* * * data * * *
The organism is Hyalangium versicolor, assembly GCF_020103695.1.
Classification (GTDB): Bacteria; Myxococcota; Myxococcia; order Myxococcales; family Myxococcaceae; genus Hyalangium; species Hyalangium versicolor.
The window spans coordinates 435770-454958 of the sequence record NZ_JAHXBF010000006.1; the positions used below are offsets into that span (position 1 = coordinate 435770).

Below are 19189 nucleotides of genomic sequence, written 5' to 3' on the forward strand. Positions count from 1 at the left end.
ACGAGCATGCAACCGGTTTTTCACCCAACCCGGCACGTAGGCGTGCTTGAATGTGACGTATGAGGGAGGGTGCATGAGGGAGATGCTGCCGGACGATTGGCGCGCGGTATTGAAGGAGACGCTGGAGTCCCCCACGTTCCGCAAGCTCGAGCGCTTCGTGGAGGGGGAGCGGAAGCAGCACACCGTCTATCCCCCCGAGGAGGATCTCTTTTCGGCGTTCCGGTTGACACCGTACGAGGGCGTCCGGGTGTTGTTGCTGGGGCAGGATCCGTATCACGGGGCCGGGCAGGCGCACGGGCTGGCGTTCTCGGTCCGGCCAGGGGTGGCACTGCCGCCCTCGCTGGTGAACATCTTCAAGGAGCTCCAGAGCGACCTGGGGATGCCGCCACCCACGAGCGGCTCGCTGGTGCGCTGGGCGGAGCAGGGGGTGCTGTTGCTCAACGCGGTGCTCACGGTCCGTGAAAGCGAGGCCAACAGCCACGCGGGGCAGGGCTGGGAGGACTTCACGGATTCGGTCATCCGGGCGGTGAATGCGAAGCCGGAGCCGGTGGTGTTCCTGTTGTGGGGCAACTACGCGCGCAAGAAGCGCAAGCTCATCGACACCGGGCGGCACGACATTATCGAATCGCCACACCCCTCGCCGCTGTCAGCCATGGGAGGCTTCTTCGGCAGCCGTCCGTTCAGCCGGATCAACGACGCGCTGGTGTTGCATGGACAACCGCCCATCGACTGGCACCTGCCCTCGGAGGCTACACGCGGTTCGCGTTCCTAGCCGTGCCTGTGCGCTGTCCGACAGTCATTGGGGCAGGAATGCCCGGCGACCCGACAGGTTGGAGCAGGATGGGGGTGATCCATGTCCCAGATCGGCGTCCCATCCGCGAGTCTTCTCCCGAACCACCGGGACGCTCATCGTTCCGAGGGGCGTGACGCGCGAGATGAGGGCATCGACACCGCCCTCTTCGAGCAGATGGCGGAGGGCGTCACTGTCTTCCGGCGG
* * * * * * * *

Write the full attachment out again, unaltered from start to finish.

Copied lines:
The organism is Hyalangium versicolor, assembly GCF_020103695.1.
Classification (GTDB): Bacteria; Myxococcota; Myxococcia; order Myxococcales; family Myxococcaceae; genus Hyalangium; species Hyalangium versicolor.
The window spans coordinates 435770-454958 of the sequence record NZ_JAHXBF010000006.1; the positions used below are offsets into that span (position 1 = coordinate 435770).

Below are 19189 nucleotides of genomic sequence, written 5' to 3' on the forward strand. Positions count from 1 at the left end.
ACGAGCATGCAACCGGTTTTTCACCCAACCCGGCACGTAGGCGTGCTTGAATGTGACGTATGAGGGAGGGTGCATGAGGGAGATGCTGCCGGACGATTGGCGCGCGGTATTGAAGGAGACGCTGGAGTCCCCCACGTTCCGCAAGCTCGAGCGCTTCGTGGAGGGGGAGCGGAAGCAGCACACCGTCTATCCCCCCGAGGAGGATCTCTTTTCGGCGTTCCGGTTGACACCGTACGAGGGCGTCCGGGTGTTGTTGCTGGGGCAGGATCCGTATCACGGGGCCGGGCAGGCGCACGGGCTGGCGTTCTCGGTCCGGCCAGGGGTGGCACTGCCGCCCTCGCTGGTGAACATCTTCAAGGAGCTCCAGAGCGACCTGGGGATGCCGCCACCCACGAGCGGCTCGCTGGTGCGCTGGGCGGAGCAGGGGGTGCTGTTGCTCAACGCGGTGCTCACGGTCCGTGAAAGCGAGGCCAACAGCCACGCGGGGCAGGGCTGGGAGGACTTCACGGATTCGGTCATCCGGGCGGTGAATGCGAAGCCGGAGCCGGTGGTGTTCCTGTTGTGGGGCAACTACGCGCGCAAGAAGCGCAAGCTCATCGACACCGGGCGGCACGACATTATCGAATCGCCACACCCCTCGCCGCTGTCAGCCATGGGAGGCTTCTTCGGCAGCCGTCCGTTCAGCCGGATCAACGACGCGCTGGTGTTGCATGGACAACCGCCCATCGACTGGCACCTGCCCTCGGAGGCTACACGCGGTTCGCGTTCCTAGCCGTGCCTGTGCGCTGTCCGACAGTCATTGGGGCAGGAATGCCCGGCGACCCGACAGGTTGGAGCAGGATGGGGGTGATCCATGTCCCAGATCGGCGTCCCATCCGCGAGTCTTCTCCCGAACCACCGGGACGCTCATCGTTCCGAGGGGCGTGACGCGCGAGATGAGGGCATCGACACCGCCCTCTTCGAGCAGATGGCGGAGGGCGTCACTGTCTTCCGGCGG